Our arrival in Lovina was a handful of hours before midnight. Jo and I decided to hang out in the hotel for a little bit before heading out to find a place to ring in the New Year. Because we're both super-cool people, we ended up falling asleep with our faces in books. We're pretty much the definition of party animals. When the clock struck midnight, people set off some fireworks on the beach that ran right behind our hotel. In Korea, being awoken in the middle of the night by loud noises means Kim Jong-il finally snapped, but in Indonesia, it means celebration!

(Note: this is not an actual picture of the fireworks we saw.)

Our last morning in Indonesia, we woke up and looked outside, only to see this:

That's a lot of rain.

We actually got quite lucky; we visited Indonesia during its peak rainy season, but we only got stuck inside on our last day. Besides, as was previously stated, we're both huge nerds and really enjoyed having an excuse to spend the morning reading on the porch.

The rain cleared up by afternoon, and we headed out to take pictures in the town. Due to my new-found affinity for macro mode, I have far more pictures than I'm sure you're interested in, but here are a few of my faves.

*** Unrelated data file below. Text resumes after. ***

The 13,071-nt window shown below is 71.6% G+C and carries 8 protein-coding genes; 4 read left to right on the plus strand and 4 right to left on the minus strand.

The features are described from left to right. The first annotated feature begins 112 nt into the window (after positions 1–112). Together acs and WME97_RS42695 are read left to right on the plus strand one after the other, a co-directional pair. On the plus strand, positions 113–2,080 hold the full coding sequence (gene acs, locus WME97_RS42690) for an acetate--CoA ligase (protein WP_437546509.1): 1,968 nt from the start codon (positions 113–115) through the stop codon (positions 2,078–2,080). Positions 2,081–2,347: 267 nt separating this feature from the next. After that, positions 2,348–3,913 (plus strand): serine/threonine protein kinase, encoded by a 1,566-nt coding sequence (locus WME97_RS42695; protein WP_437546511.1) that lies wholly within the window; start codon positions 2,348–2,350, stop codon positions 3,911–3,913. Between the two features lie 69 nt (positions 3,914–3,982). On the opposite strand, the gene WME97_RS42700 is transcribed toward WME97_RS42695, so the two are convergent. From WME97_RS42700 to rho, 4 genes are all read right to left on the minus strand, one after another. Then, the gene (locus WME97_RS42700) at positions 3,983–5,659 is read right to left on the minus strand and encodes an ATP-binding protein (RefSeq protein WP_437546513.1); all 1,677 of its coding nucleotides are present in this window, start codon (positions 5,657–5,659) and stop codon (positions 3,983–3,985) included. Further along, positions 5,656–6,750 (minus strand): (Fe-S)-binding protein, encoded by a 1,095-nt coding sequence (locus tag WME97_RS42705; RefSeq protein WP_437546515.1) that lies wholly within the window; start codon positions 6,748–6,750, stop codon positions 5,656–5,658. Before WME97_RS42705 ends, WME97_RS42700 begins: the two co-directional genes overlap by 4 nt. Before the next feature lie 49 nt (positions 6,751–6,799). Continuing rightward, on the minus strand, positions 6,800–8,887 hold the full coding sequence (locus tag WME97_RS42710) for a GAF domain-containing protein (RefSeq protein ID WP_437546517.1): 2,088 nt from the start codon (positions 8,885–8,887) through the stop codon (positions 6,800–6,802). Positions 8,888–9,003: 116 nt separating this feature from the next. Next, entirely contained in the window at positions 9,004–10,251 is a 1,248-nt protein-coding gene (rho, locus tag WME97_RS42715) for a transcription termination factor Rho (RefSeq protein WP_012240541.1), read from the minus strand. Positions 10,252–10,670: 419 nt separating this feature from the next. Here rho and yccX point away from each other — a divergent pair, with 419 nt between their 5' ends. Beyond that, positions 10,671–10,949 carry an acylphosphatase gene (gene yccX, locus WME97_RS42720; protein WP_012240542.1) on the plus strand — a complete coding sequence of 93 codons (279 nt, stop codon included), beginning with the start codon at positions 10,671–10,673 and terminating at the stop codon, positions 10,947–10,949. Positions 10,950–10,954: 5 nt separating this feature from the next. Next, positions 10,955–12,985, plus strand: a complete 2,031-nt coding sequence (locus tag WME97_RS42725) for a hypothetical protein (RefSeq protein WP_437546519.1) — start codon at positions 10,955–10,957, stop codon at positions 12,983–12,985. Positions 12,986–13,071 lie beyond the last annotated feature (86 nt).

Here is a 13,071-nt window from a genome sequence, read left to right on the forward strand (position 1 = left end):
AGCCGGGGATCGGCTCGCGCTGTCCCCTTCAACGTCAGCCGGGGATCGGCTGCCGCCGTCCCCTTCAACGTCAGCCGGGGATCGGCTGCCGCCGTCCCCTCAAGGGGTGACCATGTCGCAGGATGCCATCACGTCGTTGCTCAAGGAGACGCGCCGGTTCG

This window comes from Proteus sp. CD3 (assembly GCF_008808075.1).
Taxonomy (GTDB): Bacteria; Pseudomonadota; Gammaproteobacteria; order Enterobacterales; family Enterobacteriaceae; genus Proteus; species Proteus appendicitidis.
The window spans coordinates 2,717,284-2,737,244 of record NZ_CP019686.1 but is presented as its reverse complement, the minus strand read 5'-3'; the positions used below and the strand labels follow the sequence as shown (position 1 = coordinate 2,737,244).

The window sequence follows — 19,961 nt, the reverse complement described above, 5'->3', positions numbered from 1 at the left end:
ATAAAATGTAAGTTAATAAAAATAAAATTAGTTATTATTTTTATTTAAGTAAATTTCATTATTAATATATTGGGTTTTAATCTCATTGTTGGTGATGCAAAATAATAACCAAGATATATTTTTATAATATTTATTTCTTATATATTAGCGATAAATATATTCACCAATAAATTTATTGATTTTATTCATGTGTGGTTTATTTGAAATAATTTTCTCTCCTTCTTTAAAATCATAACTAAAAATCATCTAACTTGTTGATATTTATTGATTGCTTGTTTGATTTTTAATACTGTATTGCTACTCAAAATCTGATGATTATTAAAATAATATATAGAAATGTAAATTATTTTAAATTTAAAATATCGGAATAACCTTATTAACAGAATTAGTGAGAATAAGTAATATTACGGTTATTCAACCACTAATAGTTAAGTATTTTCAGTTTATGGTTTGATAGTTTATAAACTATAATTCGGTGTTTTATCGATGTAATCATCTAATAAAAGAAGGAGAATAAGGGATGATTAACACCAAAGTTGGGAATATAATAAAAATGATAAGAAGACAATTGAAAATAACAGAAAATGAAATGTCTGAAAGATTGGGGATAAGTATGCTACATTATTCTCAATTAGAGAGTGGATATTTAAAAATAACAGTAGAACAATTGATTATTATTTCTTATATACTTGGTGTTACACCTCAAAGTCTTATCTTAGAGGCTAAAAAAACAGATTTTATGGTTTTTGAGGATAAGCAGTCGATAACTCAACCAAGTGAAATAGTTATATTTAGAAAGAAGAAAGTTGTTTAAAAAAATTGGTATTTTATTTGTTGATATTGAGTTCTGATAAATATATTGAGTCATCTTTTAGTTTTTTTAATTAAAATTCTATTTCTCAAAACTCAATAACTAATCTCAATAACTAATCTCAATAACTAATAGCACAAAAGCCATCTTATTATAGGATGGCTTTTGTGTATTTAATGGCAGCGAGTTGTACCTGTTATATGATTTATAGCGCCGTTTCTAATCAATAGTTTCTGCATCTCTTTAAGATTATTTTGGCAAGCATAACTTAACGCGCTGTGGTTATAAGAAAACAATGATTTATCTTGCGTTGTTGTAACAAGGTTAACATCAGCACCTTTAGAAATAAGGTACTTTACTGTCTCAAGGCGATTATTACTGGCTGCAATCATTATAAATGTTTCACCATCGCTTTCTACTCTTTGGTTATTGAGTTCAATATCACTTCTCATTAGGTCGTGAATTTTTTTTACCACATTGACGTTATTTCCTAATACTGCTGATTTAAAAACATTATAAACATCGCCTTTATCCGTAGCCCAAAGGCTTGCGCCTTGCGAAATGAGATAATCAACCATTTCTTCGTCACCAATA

We headed back to the hotel and spent the rest of the daylight hours in the pool before gathering our things and saying goodbye to Lovina. The cabdriver who took us to the airport was by far the absolute worst driver in the history of the world, and I've never been more motion-sick in my life. I had to sit with my forehead smashed against my knees to keep myself from throwing up. Just remembering it is making me queasy right now, so I'm gonna go ahead and stop writing about it.

That's the story of Bali! I literally took over a thousand pictures, and one day, I promise I'll upload them to facebook. Until then, um, just watch the last part of Eat, Pray, Love.